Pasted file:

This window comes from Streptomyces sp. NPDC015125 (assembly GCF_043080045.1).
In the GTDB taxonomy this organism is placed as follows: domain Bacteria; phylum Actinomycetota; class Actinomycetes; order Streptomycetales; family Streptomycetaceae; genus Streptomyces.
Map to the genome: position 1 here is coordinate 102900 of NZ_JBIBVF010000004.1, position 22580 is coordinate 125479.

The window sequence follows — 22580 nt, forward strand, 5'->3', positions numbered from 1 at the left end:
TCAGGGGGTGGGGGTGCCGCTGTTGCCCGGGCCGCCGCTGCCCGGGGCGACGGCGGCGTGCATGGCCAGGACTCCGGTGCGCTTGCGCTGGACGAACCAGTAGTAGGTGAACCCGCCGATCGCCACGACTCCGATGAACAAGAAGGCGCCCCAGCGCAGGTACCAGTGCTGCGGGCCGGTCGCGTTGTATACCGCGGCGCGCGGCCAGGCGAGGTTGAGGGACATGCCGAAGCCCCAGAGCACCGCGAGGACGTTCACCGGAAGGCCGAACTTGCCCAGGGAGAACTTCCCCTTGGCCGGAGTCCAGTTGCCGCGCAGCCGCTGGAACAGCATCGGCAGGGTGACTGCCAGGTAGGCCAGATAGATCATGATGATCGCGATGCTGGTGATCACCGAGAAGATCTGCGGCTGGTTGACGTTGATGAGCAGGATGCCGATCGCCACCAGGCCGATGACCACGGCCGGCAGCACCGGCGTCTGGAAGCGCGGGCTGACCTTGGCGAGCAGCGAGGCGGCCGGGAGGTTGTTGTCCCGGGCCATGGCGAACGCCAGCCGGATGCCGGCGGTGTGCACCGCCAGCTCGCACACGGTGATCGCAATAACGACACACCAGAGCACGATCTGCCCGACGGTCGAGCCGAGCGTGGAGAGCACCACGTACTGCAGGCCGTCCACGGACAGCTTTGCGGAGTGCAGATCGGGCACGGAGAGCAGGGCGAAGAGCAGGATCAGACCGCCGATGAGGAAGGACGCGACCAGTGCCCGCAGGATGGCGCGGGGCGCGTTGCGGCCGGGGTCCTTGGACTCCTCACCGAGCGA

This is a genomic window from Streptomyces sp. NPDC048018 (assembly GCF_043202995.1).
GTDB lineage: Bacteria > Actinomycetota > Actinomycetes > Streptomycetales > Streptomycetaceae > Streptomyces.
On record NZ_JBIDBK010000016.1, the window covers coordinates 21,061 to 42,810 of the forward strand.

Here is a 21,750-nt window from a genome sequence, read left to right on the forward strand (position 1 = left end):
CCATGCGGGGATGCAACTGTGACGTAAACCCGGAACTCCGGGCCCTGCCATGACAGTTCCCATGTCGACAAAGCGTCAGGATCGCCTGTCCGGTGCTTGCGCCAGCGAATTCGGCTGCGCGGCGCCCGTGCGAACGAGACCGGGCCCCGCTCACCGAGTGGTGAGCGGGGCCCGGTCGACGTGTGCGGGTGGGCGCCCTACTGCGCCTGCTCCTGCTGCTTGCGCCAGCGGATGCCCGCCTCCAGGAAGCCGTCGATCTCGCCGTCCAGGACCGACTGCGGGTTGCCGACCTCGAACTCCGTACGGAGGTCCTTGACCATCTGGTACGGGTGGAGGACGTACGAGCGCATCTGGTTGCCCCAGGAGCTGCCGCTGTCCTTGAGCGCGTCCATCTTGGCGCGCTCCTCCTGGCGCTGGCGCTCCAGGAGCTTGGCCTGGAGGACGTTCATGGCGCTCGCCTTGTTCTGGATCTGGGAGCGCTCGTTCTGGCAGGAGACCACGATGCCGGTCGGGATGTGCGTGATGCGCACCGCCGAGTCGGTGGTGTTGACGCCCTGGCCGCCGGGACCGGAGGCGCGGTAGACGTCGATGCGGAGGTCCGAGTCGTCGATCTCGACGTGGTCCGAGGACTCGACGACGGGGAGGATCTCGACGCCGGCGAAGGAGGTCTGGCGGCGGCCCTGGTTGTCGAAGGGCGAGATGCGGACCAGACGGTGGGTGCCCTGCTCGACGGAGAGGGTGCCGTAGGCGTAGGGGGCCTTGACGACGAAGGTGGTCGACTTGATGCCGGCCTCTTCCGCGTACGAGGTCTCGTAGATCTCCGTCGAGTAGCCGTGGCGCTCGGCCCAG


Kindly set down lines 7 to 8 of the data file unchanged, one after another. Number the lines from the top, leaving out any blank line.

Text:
GTDB lineage: Bacteria > Actinomycetota > Actinomycetes > Streptomycetales > Streptomycetaceae > Streptomyces.
On record NZ_JBIDBK010000016.1, the window covers coordinates 21,061 to 42,810 of the forward strand.